But she was too young by a bit
To know the proper form of speech,
And so she said “Oh, s**t.”
So now she, too, wished for escape,
Peered hopefully down the track,
And spied a spindly form ahead,
Dressed apparently in a sack.
Though looking frail, not at all hale,
Perhaps a little dozy,
This relic proved, in fact, to be
The redoubtable Nanny Posey,
Who ruled her House with an iron hand,
And a rigid brain to match,
Which kept her trembling underlings
Well under key and latch.
“Oh, dammitall”, she cried aloud,
For the demurely buxom Miss
Had grabbed her by her blouse’s neck,
So she came unwilling with.
She craned her agéd, wrinkled neck,
Now completely out of humor,
And spied her partner of many scams —
The wily Shuckie Tumor.
And so her claw-like hand reached out
And fastened on his tie,
And thus perforce dragged him along —
His not to reason Why.
And on they raged sans halt or stop,
On a lethally reckless spree,
Until a station next disclosed
The infamous AUC.*
Her private jet was indisposed,
Her mood very much the same,
And not improved when she perceived
Some folk didn’t know her name.
So out she threw her good right hand
And caught a politico
In full flight flying by her there
Whose name she thought she should know.
He stared at her quite helplessly
And thought, “Oh, no, not that!”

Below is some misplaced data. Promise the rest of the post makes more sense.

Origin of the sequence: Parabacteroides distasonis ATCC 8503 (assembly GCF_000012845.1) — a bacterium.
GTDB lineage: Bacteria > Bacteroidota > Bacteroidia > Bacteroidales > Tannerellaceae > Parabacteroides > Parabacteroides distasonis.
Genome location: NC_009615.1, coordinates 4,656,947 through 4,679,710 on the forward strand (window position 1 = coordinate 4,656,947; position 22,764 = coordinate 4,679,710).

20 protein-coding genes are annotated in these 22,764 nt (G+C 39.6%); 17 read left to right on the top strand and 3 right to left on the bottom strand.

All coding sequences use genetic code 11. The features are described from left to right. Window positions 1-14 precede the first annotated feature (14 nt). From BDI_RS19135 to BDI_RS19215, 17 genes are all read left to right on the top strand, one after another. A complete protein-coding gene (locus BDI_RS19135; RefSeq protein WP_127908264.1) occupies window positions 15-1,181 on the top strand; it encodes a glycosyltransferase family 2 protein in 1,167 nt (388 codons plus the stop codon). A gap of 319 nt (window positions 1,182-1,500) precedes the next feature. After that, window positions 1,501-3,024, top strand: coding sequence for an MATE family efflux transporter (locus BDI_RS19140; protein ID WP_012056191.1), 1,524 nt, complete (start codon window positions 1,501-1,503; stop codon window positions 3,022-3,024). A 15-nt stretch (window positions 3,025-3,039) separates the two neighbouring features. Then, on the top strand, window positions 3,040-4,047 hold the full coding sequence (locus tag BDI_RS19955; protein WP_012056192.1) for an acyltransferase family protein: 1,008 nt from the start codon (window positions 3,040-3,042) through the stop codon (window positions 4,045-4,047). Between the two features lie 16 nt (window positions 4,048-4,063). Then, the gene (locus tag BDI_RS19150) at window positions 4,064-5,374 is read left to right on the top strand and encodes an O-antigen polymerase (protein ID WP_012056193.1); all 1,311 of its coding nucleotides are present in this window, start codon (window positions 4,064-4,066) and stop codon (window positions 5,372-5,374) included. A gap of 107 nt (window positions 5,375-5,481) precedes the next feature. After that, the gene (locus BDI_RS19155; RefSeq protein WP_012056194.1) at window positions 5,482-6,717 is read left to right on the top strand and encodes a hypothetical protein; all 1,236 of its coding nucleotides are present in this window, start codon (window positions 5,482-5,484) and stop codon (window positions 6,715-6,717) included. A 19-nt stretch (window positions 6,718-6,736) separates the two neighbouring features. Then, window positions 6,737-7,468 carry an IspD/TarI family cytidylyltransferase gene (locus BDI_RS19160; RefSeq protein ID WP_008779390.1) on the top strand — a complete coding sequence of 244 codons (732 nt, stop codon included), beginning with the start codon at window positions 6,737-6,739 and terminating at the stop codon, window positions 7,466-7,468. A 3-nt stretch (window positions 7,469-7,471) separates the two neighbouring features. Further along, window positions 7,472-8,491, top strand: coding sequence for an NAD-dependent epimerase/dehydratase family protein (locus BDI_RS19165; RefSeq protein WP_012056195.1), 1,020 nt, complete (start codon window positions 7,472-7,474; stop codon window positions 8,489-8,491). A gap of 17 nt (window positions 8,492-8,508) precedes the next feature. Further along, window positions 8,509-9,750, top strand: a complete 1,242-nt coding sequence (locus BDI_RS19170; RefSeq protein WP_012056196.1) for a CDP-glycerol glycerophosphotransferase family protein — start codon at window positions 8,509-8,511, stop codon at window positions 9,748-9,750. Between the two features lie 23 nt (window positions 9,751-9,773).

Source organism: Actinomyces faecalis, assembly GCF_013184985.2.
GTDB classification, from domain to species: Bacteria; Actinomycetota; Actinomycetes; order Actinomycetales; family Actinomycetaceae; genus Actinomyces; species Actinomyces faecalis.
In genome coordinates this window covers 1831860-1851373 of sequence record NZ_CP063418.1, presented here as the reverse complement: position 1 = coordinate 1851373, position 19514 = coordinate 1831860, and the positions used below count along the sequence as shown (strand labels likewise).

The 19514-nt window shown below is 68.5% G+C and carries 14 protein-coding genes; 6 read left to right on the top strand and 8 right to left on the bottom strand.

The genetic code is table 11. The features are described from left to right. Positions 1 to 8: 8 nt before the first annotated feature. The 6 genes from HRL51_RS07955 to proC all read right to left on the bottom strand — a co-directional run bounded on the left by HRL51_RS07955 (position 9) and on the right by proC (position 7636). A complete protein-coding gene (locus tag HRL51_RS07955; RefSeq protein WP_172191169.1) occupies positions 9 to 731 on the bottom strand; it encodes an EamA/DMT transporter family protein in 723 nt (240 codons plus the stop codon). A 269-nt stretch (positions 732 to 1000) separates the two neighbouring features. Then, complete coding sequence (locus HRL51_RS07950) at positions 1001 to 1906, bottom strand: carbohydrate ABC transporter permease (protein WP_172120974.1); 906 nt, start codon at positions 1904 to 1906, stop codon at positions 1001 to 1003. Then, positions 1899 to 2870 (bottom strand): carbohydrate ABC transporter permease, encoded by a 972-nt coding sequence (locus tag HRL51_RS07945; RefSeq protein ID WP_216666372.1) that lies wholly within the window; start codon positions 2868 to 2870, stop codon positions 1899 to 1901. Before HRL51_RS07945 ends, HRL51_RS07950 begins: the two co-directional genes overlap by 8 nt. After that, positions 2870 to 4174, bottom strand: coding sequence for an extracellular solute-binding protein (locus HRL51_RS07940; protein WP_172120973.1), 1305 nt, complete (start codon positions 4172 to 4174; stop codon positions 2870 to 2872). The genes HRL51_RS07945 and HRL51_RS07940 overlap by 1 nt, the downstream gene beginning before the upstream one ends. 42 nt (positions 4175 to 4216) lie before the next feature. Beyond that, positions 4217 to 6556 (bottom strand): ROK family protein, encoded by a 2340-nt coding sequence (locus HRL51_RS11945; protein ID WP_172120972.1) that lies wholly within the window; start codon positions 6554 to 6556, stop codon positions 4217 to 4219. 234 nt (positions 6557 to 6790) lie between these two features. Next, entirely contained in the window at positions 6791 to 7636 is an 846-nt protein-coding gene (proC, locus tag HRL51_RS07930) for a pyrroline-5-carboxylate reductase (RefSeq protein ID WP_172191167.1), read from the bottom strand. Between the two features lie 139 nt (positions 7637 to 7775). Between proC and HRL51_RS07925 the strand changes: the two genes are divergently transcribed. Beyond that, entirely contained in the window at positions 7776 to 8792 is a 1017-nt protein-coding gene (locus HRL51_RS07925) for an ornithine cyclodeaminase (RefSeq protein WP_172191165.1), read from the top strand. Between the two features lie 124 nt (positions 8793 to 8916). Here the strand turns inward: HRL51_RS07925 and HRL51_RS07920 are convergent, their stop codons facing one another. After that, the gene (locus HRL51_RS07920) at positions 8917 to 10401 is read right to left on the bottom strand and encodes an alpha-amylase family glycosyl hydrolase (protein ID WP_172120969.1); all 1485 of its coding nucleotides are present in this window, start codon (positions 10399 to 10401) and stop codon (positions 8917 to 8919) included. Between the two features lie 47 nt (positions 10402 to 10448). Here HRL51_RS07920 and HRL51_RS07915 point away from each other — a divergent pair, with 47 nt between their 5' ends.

But she clung to him like a tumor
And squeakled like a bat.
So on they flew, this motley crew —
Sorry, I should say diverse —
Whose composition now
Was decidedly perverse.
The big cheese in the Senate,
And likewise in the House —
Limburger had nothing on these two —
Too ripe for any mouse.
And dragging it all with might and main,
Was Joe, the Creepy Veep,
Anchoring the actual state,
As broad as it was deep.
And then, to finish off the farce,
Leader, Mitchell McConn,
Snagged by his always perfect tie,
And helpless pulled along.
“What next?” that worthy wondered now.
“Has the world gone quite insane?”
And, panicked, strove to free himself
With elderly might and main.
In fact the next from Congress snared,
Was appropriately Allswell named,
Whose romantic and culinary tastes
By China had been framed.
Scarce had this happened, when appeared
That most fabulous of beasts,
The Rino, crossbreed of unknown source
With the quality of yeast,
Which enables it — for good or ill —
To rise when least expected,
And to the confusion of all observers,
Deflate when once detected.
Sturdy members of its state,
Apart but not contentious,
If ever mentioning it at all,
Referred to it as sententious.
Though once it was a governor,
By most regarded well,
Ambition reared its well-fed face
To point the way to hell.
To find its place in the universe
And what the future had in store,
It had studied political precedents —
None more than sly Eee-Gore
You might think now of a tragic fate,
A phantasmagoria of gore.
But fate intervened benevolently
To save our Joe once more.
Sparks flew down upon the throng
United in their desperation
As, with electrifying abruptness,
And to everyone’s elation,
The current failed, the car slowed down,
Rumbled grumpily to a stand.
A cheer rang out from many throats
And Joe quickly withdrew his hand
All’s well that ends well, as they say,
And so it was this time.
As Twain once said: History doesn’t repeat,
But sometimes it will rhyme.
* Artfully Understated Cupidity